Parthenogenesis and Polyploidy in Mammalian Development

Parthenogenesis and Polyploidy in Mammalian Development

Parthenogenesis and Polyploidy in Mammalian Development

Parthenogenesis and Polyploidy in Mammalian Development

Excerpt

This book is mainly about the significance in mammals of two remarkable variants to normal development, known for some time in lower animals: parthenogenesis, in which an embryo develops from an egg which has not been fertilized by a spermatozoon; and heteroploidy, in which whole sets of chromosomes may be duplicated (polyploidy), missing, or incomplete. In several ways, these two phenomena are related.

About twenty years ago, Pincus and his associates demonstrated parthenogenetic development of the rabbit egg, and even claimed that such eggs could occasionally come to term as viable parthenogenetic young. At the same time, it was reported that abnormal chromosome numbers had been recognized in early embryos. During the last decade, there has been renewed interest in these phenomena, and also, parallel to and somewhat apart from these studies, the possible role of heteroploidy in the evolution of mammals has been re-examined. In the last six years it has been claimed, for instance, that a heteroploid pig and rabbits have been born, and that at least one rodent species and even man are heteroploids of evolutionary origin.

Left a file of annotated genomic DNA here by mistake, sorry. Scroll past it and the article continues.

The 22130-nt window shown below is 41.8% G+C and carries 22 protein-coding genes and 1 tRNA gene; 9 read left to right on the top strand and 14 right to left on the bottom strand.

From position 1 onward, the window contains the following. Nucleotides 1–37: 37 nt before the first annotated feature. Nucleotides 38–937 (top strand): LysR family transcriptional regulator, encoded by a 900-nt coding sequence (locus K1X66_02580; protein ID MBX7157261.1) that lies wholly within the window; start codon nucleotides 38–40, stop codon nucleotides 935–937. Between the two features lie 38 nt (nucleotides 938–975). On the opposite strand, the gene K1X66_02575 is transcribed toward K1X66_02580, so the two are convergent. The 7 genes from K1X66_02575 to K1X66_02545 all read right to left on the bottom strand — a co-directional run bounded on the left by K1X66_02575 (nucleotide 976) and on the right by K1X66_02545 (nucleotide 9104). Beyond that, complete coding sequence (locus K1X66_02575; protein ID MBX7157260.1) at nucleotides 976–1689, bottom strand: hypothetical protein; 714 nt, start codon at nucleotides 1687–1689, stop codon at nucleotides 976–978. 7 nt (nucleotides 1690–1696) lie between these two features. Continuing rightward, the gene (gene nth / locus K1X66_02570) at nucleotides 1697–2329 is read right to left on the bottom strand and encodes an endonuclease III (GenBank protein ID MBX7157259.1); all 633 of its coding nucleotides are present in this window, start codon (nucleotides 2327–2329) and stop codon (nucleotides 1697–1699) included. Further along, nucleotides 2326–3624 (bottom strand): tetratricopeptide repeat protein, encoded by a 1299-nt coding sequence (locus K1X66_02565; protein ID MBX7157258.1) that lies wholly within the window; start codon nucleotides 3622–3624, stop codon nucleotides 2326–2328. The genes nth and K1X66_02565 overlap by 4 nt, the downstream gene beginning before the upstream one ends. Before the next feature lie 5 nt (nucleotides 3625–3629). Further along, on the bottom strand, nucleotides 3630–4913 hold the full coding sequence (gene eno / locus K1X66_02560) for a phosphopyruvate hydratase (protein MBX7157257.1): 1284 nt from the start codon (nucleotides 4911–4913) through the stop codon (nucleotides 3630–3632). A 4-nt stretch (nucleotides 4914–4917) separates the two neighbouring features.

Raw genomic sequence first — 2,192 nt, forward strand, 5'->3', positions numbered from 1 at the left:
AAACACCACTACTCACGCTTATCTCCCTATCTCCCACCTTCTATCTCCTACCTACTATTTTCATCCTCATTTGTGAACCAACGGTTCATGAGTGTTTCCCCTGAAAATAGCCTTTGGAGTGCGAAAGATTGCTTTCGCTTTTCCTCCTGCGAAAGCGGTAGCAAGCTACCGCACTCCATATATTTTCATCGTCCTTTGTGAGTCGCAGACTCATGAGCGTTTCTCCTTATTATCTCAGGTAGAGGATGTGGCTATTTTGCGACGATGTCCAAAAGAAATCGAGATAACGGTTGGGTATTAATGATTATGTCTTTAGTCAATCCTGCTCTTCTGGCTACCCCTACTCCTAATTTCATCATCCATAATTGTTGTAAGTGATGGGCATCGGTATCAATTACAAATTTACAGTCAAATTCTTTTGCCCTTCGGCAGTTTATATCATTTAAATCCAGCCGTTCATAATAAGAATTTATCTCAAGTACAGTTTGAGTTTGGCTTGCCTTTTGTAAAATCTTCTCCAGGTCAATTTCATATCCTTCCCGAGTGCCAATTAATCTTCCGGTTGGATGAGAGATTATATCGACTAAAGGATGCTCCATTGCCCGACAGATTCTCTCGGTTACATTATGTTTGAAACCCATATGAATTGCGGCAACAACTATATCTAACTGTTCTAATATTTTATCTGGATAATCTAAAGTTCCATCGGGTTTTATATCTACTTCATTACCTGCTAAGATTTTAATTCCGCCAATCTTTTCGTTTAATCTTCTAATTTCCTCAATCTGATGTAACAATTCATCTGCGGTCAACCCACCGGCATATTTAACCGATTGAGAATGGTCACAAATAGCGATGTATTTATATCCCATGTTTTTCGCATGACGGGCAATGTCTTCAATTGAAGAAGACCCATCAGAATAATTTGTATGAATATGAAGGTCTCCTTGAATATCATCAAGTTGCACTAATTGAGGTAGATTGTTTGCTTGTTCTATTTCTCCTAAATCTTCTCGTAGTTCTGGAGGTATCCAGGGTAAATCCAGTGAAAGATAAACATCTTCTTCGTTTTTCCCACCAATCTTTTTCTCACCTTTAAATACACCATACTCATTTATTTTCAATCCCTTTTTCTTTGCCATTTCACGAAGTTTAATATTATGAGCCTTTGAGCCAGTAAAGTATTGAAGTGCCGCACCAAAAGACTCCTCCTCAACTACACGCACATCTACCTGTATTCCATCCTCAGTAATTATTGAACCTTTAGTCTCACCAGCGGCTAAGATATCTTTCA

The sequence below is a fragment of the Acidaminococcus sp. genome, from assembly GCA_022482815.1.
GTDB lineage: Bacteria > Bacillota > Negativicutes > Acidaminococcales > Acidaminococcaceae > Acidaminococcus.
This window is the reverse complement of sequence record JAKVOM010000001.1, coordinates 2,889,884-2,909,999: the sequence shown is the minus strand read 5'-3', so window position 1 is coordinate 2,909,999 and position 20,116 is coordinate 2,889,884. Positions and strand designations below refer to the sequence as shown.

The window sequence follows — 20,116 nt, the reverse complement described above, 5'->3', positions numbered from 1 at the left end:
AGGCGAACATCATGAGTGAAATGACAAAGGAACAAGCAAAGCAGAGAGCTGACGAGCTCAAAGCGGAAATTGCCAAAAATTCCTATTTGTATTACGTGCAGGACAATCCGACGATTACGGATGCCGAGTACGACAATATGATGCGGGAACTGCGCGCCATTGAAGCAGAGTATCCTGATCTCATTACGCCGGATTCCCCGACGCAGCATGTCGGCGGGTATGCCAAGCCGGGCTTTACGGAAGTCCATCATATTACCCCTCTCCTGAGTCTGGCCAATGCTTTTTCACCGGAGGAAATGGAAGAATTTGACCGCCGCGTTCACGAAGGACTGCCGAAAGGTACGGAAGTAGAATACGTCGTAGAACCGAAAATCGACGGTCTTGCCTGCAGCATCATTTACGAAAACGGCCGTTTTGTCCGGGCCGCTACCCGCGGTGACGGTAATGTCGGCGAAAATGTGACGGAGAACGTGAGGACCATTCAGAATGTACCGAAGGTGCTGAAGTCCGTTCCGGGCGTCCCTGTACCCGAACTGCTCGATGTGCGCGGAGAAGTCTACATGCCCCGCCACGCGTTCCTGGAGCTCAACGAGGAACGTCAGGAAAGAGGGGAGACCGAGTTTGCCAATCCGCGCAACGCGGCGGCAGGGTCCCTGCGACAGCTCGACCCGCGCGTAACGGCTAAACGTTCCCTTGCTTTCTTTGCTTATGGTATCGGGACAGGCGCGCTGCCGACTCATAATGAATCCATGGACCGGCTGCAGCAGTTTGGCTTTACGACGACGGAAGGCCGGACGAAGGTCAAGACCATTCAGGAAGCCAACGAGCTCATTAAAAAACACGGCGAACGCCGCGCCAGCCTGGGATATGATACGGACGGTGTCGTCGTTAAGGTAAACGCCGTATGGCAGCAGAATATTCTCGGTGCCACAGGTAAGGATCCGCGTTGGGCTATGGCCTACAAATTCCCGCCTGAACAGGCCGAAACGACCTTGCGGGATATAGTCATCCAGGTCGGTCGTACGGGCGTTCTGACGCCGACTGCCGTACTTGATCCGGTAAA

The primary intention of the present book is to take stock of our knowledge of these and related phenomena in mammals, with the non-mammalian background outlined for comparative purposes. The facts have frequently to be integrated at several different levels, notably the cytological, genetical, cytogenetical and embryological. The subject-matter lies at the meeting- point of these disciplines. There seems to be no single word to describe such an approach. 'Genetics', in Bateson's original sense of 'the physiology of descent', would have been suitable, but this word is now generally understood in somewhat narrower senses. 'Developmental biology' is perhaps the nearest descriptive title.

In general terms, it may be said that the study of these special modes of existence in mammals is at a half-way stage. In the mammalian embryo, most of the types of abnormal . . .

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